Archive for the 'Ethanol' Category

Apr 11 2008

“Agflation”, conservation, and the loss of wildlands in America

How does a growing Chinese middle class threaten duck populations in the American Midwest? Here’s the story:

As Prices Rise, Farmers Spurn Conservation Program – New York Times

“You can’t pay me NOT to farm this land!”

This is the view being expressed by more and more American farmers today. Since 1985 the US government has paid hundreds of thousands of farmers around $50 per acre of land per year to NOT grow food. In other words, if you were a farmer with 1,000 acres, you could earn $50,000 a year for not doing anything with it at all, just letting it sit idle.

What is the logic of such a program? In the mid-80’s food prices were so low that farmers working their tails off to cultivate and harvest their lands often found themselves losing money when they went to sell their crops. The traditional farming lifestyle was in jeopardy as farmers experienced year after year of economic losses. Improvements in farm equipment, along with the widespread use of chemical fertilizers, pesticides and herbicides had increased farm yields to levels never before achievable in human history. What increases productivity for all farmers, however, also increases total supply of crops, driving prices to historic lows. All this meant farmers could barely get by in the American heartland.

Enter the government:

…the Conservation Reserve was conceived as part of the 1985 Farm Bill. Participants bid to put their land in the program during special sign-ups, with the government selecting the acres most at risk environmentally. Average annual payments are $51 an acre. Contracts run for at least a decade and are nearly impossible to break — not that anyone wanted to until recently.

Things were great for the farmers. Output fell as millions of acres went into disuse, while farm incomes rose due to rising prices for their outputs and transfer payments from the American taxpayers. Farmers now had to work less to earn more money.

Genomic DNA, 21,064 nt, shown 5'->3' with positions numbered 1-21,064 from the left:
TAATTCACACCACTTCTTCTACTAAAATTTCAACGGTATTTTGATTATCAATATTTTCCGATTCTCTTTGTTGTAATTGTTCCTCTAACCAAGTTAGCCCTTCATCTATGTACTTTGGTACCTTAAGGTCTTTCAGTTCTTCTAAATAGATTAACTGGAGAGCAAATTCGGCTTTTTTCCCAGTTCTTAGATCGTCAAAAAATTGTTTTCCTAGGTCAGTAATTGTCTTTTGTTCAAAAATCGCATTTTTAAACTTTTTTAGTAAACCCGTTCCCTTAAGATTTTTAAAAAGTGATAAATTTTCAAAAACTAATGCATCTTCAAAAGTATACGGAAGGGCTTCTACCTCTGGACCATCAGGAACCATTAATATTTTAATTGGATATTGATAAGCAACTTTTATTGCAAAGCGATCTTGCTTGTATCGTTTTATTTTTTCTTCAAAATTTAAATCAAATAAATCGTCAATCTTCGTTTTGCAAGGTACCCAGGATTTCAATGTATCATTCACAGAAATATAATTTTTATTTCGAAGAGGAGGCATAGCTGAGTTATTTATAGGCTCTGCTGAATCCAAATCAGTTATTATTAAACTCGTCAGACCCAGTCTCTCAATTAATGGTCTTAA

Today, however, farmers are putting millions of idle acres back into cultivation. They are choosing to work harder and farm more land in order to take advantage of the rising world food prices caused by the increasing demand for meat among the world’s emerging middle class and the rising price of grains due to the push to promote ethanol as a renewable energy.

The farmers’ behavior today is a perfect demonstration of the law of supply, which acknowledges the direct relationship between a product’s price and the quantity that producers will bring to market. There are actually two markets at work here: the market for cropland, and the market for wildlands. Farmers face a tradeoff in their decision of whether to farm their land or let it lay fallow. In 1985, the government made the decision that not enough land was lain fallow, so it subsidized farmers who set lands aside for conservation. Since subsidies are a determinant of supply, the supply of idle land increased while the supply of cultivated land decreased, driving up food prices.